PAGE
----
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Families in Society

Families in Society

The Journal of Contemporary Social Services
2016 Impact Factor: 0.444
2016 Ranking: 36/43 in Family Studies | 37/42 in Social Work
Source: 2016 Journal Citation Reports® (Clarivate Analytics, 2017)

Sondra J. Fogel University of South Florida, USA

eISSN: 19451350 | ISSN: 10443894 Frequency: Quarterly

Families in Society: The Journal of Contemporary Social Services has been a core journal in social work research for nearly 100 years. Stewarded by the Alliance for Strong Families and Communities, Families in Society has an enduring focus on the art, science, and practice of social work, with specific emphasis on individuals and families and their communities.

Mary E. Richmond, a pioneer in the field and the founder of social casework, began the journal in 1920 to build a knowledge base for the first systematized approaches to the practice of social work. Over the years, the journal has had four titles:

  • The Family (1920-1946)
  • The Journal of Social Casework (1947-1949)
  • Social Casework (1950-1989)
  • Families in Society (1990 to present)

Families in Society covers the latest research findings, practice and theory advances, and policy review related to the complex challenges to everyday living that must be addressed via a person- and family-in-environment approach to well-being, opportunity, and adaptive systems change. The interdisciplinary readership of the journal represents social services, health care and behavioral/mental health, education, workforce development, housing, and many other allied fields.

The translational research of the journal prioritizes a knowledge-into-practice approach to learning and engagement, and readers can routinely interact with scholars and their peers via online and in-person presentations, professional development projects, and social media. This emphasis thus supports the social change impact the Alliance is working toward to benefit America’s families and their neighborhoods.

About Alliance for Strong Families and Communities:
Rooted in the historic cause of advancing equity for all people, the Alliance is a strategic action network of thousands of committed social sector leaders with a common vision to achieve a healthy and equitable society. The Alliance aggregates the very best sector knowledge and serves as an incubator for learning and innovation to generate new solutions to the toughest social problems. It accelerates change through dynamic leadership development and collective actions to ensure that policies and systems provide equal access and opportunity for health and well-being, educational success, economic opportunity, and safety and security.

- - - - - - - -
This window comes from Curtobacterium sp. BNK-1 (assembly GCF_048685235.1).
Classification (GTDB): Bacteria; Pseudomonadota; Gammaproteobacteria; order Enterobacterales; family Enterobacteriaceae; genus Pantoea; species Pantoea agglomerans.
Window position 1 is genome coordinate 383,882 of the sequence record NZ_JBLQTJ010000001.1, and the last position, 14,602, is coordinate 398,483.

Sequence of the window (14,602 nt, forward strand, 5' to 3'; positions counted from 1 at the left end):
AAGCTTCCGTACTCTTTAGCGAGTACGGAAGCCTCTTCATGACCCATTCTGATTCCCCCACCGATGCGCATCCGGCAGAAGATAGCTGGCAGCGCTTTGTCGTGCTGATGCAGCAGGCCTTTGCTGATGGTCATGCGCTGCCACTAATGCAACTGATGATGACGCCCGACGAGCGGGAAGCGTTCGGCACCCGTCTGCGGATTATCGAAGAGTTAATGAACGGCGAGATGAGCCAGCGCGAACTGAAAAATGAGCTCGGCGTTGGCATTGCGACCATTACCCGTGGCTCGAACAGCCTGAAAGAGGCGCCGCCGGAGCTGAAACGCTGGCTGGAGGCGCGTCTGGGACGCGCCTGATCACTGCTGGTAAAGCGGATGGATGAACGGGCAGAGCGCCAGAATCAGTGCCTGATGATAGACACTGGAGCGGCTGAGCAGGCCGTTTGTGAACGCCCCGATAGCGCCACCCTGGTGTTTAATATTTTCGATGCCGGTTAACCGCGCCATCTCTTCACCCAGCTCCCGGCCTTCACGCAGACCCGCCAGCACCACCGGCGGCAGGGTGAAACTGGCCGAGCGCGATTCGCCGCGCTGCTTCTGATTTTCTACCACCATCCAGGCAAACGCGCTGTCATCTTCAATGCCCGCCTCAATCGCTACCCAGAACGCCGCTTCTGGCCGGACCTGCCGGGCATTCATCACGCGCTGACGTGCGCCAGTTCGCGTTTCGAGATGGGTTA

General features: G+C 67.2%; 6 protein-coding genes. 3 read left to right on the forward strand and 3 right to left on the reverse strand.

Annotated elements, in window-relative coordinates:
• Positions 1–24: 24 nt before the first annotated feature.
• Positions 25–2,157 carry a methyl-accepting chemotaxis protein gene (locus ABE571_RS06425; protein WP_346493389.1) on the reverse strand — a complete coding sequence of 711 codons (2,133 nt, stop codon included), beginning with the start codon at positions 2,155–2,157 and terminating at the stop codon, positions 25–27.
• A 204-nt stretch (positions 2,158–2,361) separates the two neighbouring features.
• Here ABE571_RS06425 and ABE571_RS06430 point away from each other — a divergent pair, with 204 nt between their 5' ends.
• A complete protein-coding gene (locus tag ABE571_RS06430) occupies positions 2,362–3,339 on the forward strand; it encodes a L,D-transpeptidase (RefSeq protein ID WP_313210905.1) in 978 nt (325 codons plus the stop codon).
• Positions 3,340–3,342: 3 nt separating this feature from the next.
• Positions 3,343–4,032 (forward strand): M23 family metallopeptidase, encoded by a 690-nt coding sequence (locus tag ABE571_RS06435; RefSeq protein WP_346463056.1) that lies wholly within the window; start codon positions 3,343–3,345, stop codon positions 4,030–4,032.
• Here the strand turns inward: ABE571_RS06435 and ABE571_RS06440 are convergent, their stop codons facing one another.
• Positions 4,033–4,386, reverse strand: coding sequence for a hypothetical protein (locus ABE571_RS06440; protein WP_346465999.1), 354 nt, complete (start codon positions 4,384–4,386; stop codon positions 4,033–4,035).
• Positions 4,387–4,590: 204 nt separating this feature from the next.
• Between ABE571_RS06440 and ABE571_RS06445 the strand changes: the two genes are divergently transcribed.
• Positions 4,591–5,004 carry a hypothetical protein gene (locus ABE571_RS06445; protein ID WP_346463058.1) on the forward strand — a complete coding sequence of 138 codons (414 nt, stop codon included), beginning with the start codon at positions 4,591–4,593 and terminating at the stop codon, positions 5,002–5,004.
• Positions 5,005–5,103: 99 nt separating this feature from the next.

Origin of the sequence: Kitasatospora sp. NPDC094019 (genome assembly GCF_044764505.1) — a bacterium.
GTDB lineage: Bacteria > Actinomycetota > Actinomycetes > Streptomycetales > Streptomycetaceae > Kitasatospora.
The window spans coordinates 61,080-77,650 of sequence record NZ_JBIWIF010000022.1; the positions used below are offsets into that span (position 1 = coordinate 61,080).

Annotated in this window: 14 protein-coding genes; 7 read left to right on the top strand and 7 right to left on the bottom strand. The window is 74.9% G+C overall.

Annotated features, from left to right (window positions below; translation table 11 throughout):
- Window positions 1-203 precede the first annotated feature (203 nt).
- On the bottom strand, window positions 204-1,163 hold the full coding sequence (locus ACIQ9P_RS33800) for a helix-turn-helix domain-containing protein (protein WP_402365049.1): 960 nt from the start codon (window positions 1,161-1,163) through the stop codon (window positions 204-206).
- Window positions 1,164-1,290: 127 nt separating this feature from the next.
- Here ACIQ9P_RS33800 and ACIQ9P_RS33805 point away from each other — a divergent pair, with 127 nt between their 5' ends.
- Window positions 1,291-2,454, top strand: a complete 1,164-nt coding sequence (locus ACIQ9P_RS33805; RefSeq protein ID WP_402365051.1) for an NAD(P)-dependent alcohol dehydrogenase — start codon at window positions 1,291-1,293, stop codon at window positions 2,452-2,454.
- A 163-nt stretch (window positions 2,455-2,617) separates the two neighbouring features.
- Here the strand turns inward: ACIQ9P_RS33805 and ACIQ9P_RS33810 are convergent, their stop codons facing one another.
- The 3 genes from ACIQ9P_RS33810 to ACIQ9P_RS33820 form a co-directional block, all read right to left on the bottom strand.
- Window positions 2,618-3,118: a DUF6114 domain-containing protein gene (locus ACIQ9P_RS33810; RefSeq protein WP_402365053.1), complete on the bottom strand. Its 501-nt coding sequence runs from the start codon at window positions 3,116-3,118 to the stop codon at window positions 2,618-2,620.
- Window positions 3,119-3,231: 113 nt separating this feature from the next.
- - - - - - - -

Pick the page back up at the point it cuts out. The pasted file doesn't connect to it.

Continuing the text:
As it works to expand the impact of its national network, the Alliance also pursues an agenda of systemic reform. It advances policy recommendations at the national and state levels, and strategically mobilizes its network to influence the systems and sectors that can together ensure that all people have the opportunity to live safe, healthy, and fulfilling lives.

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Families in Society focuses on the broad array of issues that relate to the capabilities of individuals, families, and communities, including consideration of the various biopsychosocial, economic, and cultural factors that affect functioning and well-being. Readers are informed of significant findings and trends through articles on research, policy and theory; direct-practice issues; and the delivery and management of services. In this regard, articles might be informative, instructive, reflective, or controversial.

The journal is receptive to many forms of inquiry including quantitative and qualitative. Beyond the relevance of the study itself, a major criterion for publication is the study’s applicability to practice and policy concerns and its accessibility to a variety of professionals in the social work field and related disciplines. Examples might include:

  • Issues in family and community social work, such as innovation in an outcomes-to-impact approach to working with families, elevating prevention in ecological practice, evidence-based practice and practice-based evidence paradigms, and culturally responsive practice and policy.
  • Service delivery, systems, and participant engagement. Topics related to the delivery of services are also relevant, such as person and family-centric programming, community engagement, training and supervision trends, legal and ethical issues, program evaluation and performance measures, policy development, technology associated with practice, and interdisciplinary and interagency practice.
  • Making practice better. Of particular interest are critical examinations on the state of the art, the strengths and challenges of professional practice, the adequacy of formal education, the limitations of social policy, ethics, and future needs. How can a true integration of data, theory, and practice—i.e., translational knowledge—be achieved?
Editorial Board
Anita P. Barbee University of Louisville, KY
Carenlee Barkdull University of North Dakota, USA
Richard K. Caputo Yeshiva University, New York, USA
Tamara Fuller University of Illinois at Urbana–Champaign, USA
Robert Leibson Hawkins New York University, USA
Mario Hernandez University of South Florida, USA
Heather Larkin The University of Texas at Austin, USA
Mary Sormanti Columbia University School of Social Work, USA
Fred Wulczyn University of Chicago, USA
Methodological Review Committee - Chair